As we were taking off from Lake Brooks for King Salmon via Park floatplane earlier this week, I felt an underlying sense of sadness and slight unease to our departure. We were all commencing our own individual journeys now, to familiar or new places and exciting adventures beyond Katmai, but we knew we were leaving behind the three Park employees and their pilot whose plane was lost in August and had not yet been found. As we got into the Park plane and arranged our headsets and seatbelts, we listened with added attention to our pilot Alan’s pre-flight instructions as if our lives depended on it; where the ELT was, how the satellite radio worked, where to find the fire extinguisher. We patted each other’s shoulders, reassuring without words because none were needed. We were all thinking the same thing. We had climbed into our plane much as Neil, Seth, Mason, and Marco must have done with theirs. We put our faith in our pilot that we would land at the float plane dock in King Salmon unscathed but we also knew there were no guarantees. So for the 25-minute flight I gazed out my window, watching for wildlife but also considering what a small maroon single-engine float plane might look like in that vast Alaskan landscape of mountains, tundra, streams, rivers, and lakes.
As soon as we unloaded the plane Alan was off again for Brooks Camp, to load the next threesome or foursome of Park rangers along with boxes and packs of belongings. I think he made four round trips that day. Later, several of us drove the short distance to the post office to mail stuff home and close out our PO boxes. For a couple hours in the late afternoon the dorm halls were pretty quiet – naptime! I personally was exhausted.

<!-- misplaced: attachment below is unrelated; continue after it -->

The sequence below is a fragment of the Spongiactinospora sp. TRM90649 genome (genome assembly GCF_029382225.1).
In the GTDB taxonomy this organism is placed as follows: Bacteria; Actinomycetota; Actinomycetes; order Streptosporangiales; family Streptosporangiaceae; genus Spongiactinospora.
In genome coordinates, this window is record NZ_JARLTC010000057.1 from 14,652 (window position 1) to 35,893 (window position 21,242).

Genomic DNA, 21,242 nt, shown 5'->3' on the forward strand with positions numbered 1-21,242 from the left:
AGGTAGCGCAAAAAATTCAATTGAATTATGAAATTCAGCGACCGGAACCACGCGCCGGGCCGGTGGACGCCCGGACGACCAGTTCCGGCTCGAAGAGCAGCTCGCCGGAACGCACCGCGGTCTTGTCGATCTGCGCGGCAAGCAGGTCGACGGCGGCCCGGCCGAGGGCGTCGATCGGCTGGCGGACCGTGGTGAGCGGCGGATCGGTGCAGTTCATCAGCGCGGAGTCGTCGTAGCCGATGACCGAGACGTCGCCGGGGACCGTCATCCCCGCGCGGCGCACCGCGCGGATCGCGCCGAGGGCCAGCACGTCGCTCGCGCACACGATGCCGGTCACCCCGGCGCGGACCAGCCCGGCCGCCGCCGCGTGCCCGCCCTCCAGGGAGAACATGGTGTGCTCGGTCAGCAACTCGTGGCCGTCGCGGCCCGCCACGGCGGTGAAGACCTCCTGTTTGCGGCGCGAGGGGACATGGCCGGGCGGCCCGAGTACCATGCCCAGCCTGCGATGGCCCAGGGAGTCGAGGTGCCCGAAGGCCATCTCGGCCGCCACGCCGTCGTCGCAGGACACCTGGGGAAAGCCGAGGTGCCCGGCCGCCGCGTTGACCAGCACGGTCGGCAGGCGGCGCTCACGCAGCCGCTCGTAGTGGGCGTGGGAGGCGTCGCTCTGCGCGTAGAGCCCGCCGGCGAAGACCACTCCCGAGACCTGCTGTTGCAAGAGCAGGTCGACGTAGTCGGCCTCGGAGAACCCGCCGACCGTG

For dinner I was craving a good cheeseburger (no, no, not salmon!!!). Probably 30 people got together around 6:30PM and took over the dining room of KingKo, a local restaurant across the street from the dorm. I had a great time sharing a couple of pitchers of beer but eventually I went back to my room as some of the others drifted into the bar to play pool, foosball, and shuffleboard. I was still exhausted.
I left for Anchorage the next morning around 9:30. All the interpretive staff who were not leaving that morning came over to the airport (also across the street from the dorm – King Salmon is NOT very big) to say final goodbyes to Phil, Jacqui, and me. It was a sweet and funny gesture as we stood around the tiny terminal laughing and joking. Soon our flight was announced and I was waving goodbye to my summer at Katmai.
We all had made quite an impression with our carryings-on in the terminal – as we were lifting off, a fellow in the seat behind me inquired if I was someone famous! I had to admit that I was famous for being completely unknown, and he commented that yes, on second thought, I did look famously unfamiliar. As we burned a path through the sky at 10,000 feet, I worked my crossword puzzles in relative obscurity, marvelously content to have had my Katmai experience and looking forward to a few days in Seward but happy, nevertheless, to be on my way home.